Now the reader becomes intrigued to know what actual insights then, beyond the idea of an essentialized African tradition, African philosophy will bring to the global discussion. Here Mosima is not very explicit, but we can find many indications of where he would want to go to find such a contribution. We find remarks such as “We cannot interpret reality and search for wisdom just as abstract reality.” (70) Or, in a rather harsh criticism of those thinkers rejecting ethnophilosophy (like Hountondji, Towa and Oruka), we read that they are “overrated and promoted merely for the sake of the triumph of the Western, individual, text-based philosophy that they project.” (72) Alternatively, philosophy should take seriously, even include, ‘collectively managed and owned worldviews’ – to put it in James’ words: the ideas and practices of dealing with life of ‘common practical men’. Towards the end of the book, building from and critically dialoguing with Dutch intercultural philosopher Wim van Binsbergen, it becomes more clear what these ideas and practices in the case of the African heritage could be: besides traditional “wisdom of the body, expressed and mobilized in every ritual act of therapy” (120), “there are African local-level practices of conflict resolution and reconciliation”. (121) Thirdly, ‘comparative mythology’ is mentioned, as a source of symbolic knowledge of life available to human beings.

In the end, in the promotion of his radically dialogical version of intercultural philosophy (which differs from the more static approach of comparative philosophy), Mosima proposes to “look for an African sagacity that does not limit itself just to a ‘culture’ but goes beyond borders [taking into account] the oneness and interconnectedness of humanity.” He also clarifies the importance of this move – “to enable us to deal with common problems [for humankind, AR] across borders.” Thus, if we follow this proposal, philosophy will go beyond many boundaries simultaneously: first, it will leave behind the Western normative idea that ‘real’ philosophy consists of abstract thought and should be practiced only by professional philosophers; second, it will move beyond the idea that local wisdom is contained within fixed cultures (but rather is all the time anew performed, while cultures develop and interact with their context); and third it will move towards the most uncommon idea that philosophy can not just be detected or unearthed in human practices (e.g. of justice, of mythological storytelling, or of healing) – but that these practices themselves are philosophical. Philosophy cannot be identified with reason, but is love of wisdom, be it present in abstract thought, in healing practices, or in therapeutic storytelling. Interestingly enough, all this is motivated by a commitment which reminds one of the pragmatism of William James, understanding philosophy as a way of dealing with shared human challenges of survival, and inviting into it therefore practical wisdom from all kinds of venues.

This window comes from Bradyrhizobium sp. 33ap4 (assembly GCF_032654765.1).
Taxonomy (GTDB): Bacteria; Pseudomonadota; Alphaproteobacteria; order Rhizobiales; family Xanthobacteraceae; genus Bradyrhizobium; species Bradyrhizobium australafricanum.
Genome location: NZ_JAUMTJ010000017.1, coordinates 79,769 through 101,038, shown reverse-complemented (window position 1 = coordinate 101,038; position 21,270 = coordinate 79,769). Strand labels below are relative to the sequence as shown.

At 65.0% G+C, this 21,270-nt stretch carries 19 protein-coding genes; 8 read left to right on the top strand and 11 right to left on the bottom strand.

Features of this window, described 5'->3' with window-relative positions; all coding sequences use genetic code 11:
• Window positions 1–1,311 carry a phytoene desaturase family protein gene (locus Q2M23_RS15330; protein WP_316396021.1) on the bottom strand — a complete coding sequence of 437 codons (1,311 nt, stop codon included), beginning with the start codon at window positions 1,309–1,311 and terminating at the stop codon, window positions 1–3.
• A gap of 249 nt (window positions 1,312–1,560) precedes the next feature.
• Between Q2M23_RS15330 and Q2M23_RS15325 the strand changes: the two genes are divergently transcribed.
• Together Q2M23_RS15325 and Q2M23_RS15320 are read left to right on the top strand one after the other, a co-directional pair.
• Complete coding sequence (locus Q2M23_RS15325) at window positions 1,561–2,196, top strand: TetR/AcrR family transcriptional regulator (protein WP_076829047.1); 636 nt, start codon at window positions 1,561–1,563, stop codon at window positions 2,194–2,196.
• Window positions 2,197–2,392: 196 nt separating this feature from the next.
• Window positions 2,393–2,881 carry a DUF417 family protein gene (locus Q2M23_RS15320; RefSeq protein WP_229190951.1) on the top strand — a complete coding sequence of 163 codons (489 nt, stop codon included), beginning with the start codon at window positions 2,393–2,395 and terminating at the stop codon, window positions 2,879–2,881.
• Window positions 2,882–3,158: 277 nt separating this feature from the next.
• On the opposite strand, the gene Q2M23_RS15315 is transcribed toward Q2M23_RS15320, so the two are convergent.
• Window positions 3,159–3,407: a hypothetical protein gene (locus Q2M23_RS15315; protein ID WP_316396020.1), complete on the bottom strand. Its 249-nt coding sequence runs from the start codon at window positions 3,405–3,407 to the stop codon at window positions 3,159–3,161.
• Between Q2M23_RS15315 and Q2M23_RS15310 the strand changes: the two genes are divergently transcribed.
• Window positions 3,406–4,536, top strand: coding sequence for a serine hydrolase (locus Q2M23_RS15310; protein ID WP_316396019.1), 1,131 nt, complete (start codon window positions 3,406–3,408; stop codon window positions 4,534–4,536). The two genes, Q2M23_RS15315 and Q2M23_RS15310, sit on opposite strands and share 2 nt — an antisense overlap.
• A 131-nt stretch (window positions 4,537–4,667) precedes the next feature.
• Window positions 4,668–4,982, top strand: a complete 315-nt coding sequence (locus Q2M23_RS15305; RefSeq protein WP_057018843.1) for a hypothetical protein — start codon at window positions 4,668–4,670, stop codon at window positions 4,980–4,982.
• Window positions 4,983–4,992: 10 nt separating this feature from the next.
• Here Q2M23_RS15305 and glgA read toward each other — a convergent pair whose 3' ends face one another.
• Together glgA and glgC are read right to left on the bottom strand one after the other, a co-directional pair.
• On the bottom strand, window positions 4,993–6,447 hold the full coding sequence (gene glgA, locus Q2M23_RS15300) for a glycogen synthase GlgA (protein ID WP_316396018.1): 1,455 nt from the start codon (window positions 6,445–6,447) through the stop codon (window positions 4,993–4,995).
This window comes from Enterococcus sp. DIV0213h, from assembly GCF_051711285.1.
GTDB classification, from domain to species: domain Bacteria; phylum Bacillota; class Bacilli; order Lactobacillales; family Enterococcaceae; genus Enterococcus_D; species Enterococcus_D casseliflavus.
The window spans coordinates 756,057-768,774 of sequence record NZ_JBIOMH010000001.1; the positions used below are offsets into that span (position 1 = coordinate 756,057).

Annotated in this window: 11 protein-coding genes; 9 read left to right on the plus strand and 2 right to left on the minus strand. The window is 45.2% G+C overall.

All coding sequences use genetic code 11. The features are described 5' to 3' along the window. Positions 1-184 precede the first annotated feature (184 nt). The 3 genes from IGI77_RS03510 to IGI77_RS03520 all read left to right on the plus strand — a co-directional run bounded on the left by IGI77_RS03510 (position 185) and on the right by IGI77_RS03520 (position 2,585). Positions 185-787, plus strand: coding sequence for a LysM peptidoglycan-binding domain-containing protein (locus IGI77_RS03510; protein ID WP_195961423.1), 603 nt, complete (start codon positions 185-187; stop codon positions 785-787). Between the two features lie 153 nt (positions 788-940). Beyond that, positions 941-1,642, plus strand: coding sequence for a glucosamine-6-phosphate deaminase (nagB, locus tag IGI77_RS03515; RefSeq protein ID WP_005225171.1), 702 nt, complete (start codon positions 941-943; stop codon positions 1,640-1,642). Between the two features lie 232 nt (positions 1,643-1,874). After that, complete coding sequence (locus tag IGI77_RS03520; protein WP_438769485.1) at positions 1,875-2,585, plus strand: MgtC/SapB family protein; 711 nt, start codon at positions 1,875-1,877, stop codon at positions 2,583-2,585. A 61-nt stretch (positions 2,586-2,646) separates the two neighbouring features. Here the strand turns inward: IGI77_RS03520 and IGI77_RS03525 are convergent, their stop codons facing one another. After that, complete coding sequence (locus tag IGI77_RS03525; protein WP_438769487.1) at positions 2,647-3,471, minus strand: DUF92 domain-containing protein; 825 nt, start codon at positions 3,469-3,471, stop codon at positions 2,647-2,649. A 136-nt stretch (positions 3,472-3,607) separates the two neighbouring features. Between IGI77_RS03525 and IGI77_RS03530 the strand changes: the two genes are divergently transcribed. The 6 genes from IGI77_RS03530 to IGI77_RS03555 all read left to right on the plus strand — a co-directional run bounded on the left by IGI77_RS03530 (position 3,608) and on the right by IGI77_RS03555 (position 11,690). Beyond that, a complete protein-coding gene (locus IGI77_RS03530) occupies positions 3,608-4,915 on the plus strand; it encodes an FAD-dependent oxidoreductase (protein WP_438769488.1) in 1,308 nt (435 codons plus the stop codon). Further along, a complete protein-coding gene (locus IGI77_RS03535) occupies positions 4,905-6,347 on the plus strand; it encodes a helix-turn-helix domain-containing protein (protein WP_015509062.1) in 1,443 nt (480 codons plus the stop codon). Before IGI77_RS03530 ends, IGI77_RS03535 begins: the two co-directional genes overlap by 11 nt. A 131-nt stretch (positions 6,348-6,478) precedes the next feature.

A long time ago I wrote in a Dutch magazine a short article about the philosophy that could be found in the sayings of world famous and now mourned soccer player Johan Cruyff. Some readers found that I had went to far in translating the intriguing words of Cruyff into philosophical language. I might have. Cruyff’s exressions should perhaps be taken to be philosophy already. I am not sure about it. To the practical question of how to include the voices of ‘common men’ into philosophy William James did not yet produce clear answers. Pius Mosima does not provide us with them either. His book is more like a program, a guide of where he thinks a globalized philosophy should go. But with this already quite radical program in hand – to let the case of African philosophy deconstruct and reform the North Atlantic hegemonic idea of philosophy as abstract reason – one is now expecting the next, even more radical step: to include the actual practical wisdom, the actual voices, rituals, institutions and stories from ‘daily life’ into philosophy and bring them into dialogue with each other as well as with those of – now recognized to be local in origin too – Western-style disciplinary philosophy.

 

The page references follow the printed version of Pius Maija Mosima, Philosophica sagacity and intercultural philosophy. Beyond Henry Odera Oruka, published by the African studies Center, 2016. The book can be read online too.

 

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As promised, I will come back to last week’s conference, held in a Seminary in Lodz, Poland – where I presented mIMG_3413y paper with the above title. As usual, I stuffed in many different things – a methodological question (deconstruction versus decolonization), the relation between speciesism and racism, a note on the history of philosophy/ideas, and the question what characterizes (our) animality. Yes, I managed to boil it down to a 15 minute presentation, and those present pointed out many loose ends to help me rework the paper for the submission for publication. So here is this short version (missing some of the argumentations, but presenting the main ideas) of this work very much in progress: